NASA's Parker Solar Probe embarks on a mission to 'touch' the sun

Johns Hopkins University Applied Physics Laboratory

Johns Hopkins University Applied Physics Laboratory

Over the course of its mission, the Parker Solar Probe will orbit the sun 24 times while being subjected to extreme heat and radiation, with temperatures expected to reach 1,377C, almost hot enough to melt steel.

A NASA probe is about to launch on a mission to the sun in the name of protecting the Earth.

The Parker Solar Probe will endure tremendous heat while zooming through the solar corona to study this outermost part of the stellar atmosphere that gives rise to the solar wind.

The car-sized probe, which will fly closer to the sun than any other man-made object, is set to blast off at 3:33am eastern daylight time (8:33am BST) from Cape Canaveral, Florida on August 11. It's the fastest any man-made object will have ever traveled and the probe will likely hold that title for a long time.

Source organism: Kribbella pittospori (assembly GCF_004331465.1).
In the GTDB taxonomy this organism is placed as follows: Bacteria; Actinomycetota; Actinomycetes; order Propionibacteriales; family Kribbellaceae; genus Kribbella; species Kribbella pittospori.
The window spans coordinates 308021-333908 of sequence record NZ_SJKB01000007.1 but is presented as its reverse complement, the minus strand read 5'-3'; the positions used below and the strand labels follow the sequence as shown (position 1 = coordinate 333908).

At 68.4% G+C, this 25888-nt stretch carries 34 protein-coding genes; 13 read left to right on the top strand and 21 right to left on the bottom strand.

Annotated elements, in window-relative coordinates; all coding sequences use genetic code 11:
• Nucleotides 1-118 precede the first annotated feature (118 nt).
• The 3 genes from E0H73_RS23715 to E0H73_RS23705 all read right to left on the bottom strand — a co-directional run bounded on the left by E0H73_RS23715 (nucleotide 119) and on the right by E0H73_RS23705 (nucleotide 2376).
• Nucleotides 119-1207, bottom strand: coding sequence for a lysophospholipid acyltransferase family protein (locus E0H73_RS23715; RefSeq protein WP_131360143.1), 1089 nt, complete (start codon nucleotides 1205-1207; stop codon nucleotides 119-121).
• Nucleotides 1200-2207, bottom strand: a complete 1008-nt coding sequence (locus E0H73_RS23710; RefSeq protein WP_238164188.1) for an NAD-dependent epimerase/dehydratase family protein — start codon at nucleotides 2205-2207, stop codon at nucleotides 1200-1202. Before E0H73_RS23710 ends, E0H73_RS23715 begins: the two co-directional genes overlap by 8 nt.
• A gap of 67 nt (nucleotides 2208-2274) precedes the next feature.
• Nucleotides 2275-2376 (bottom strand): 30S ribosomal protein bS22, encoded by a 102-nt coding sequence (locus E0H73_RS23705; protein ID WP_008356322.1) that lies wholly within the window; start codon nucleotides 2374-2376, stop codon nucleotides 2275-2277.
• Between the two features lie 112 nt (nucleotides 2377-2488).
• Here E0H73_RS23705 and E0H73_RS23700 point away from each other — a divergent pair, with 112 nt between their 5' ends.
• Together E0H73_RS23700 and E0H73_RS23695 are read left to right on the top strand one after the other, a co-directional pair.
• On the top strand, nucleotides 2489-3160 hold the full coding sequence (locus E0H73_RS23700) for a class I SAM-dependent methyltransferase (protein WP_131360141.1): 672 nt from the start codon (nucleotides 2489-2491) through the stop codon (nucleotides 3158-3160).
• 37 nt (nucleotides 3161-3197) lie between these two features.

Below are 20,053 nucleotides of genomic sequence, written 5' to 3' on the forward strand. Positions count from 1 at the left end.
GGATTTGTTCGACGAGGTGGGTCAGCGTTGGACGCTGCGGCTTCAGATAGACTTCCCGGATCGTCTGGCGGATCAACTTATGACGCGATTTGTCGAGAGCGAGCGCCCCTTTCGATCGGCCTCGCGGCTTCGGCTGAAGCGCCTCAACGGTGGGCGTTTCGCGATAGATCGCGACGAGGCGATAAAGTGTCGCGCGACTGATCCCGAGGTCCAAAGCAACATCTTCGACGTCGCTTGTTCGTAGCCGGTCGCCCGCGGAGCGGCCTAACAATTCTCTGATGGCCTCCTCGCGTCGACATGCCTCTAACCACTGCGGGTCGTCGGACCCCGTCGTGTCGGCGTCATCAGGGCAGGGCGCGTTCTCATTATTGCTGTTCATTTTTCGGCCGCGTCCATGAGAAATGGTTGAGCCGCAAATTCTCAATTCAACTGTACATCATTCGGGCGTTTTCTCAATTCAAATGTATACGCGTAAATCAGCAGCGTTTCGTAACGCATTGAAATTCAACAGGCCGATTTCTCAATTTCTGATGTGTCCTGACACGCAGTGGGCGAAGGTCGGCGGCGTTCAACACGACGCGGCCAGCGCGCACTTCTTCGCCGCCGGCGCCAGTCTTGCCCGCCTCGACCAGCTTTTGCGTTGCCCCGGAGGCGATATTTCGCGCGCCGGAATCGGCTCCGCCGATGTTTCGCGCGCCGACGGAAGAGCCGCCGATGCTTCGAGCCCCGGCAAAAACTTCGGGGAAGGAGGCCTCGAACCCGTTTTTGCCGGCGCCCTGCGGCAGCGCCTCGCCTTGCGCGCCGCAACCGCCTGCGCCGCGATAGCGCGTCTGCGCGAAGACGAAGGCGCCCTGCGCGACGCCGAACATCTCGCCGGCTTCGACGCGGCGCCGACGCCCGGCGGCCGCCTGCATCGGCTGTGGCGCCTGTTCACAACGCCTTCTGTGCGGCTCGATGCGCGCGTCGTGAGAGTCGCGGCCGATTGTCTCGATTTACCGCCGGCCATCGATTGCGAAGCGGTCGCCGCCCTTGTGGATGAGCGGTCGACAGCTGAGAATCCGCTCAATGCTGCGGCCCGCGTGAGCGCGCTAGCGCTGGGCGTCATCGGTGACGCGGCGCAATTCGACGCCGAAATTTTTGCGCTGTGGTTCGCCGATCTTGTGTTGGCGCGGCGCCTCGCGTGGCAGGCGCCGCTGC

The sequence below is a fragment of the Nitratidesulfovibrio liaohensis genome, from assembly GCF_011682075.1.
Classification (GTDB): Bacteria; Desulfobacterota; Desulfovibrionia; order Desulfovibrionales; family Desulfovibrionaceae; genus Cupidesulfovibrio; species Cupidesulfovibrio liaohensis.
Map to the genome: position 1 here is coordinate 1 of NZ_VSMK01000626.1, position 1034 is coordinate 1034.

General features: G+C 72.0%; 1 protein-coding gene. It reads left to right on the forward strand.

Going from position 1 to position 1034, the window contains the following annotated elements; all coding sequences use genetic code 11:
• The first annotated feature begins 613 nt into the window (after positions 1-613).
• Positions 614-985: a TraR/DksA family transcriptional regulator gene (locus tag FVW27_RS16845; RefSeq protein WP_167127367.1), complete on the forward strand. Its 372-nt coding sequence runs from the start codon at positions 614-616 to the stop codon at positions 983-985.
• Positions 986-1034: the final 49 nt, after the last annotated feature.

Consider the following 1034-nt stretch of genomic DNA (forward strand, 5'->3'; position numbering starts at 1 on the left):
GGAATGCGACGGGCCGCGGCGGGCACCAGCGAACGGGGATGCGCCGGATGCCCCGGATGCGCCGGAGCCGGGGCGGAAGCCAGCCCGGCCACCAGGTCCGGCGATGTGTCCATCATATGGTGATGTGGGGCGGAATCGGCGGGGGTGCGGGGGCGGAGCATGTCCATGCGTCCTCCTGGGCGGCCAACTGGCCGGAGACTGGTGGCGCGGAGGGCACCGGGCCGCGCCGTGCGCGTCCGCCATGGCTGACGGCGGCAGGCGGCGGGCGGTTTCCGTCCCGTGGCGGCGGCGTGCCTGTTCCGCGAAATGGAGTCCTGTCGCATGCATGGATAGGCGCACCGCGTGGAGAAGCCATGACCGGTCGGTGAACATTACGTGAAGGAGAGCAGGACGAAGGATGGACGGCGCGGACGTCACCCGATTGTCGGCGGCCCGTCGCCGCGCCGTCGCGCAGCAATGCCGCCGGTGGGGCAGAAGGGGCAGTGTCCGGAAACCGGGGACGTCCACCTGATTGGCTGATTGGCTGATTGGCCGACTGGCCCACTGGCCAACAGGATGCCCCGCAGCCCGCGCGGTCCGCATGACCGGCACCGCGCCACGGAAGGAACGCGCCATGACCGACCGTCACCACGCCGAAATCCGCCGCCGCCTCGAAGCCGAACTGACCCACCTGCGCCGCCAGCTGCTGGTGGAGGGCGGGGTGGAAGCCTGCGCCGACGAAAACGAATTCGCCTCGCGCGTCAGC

NASA scientists also hope to answer one ongoing mystery: why the sun's atmosphere is 300 times hotter than the surface itself. "We're a technological society, so we have to understand this to better understand its impact and ultimately to be able to predict it just like we do weather on Earth".

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After making its closest approach in late 2024, the spacecraft will run out of fuel and be destroyed. Disturbances in its solar wind can have an impact on near-Earth space, which can affect our planet's satellites.

"As we send spacecraft and astronauts further and further from home, we must understand this space environment just as early seafarers needed to understand the ocean".

A heat shield made using carbon composite coated with ceramic will protect it from the extreme conditions, Nasa says.

The powerful rocket is needed to propel the payload, NASA's Parker Solar Probe, to the sun.

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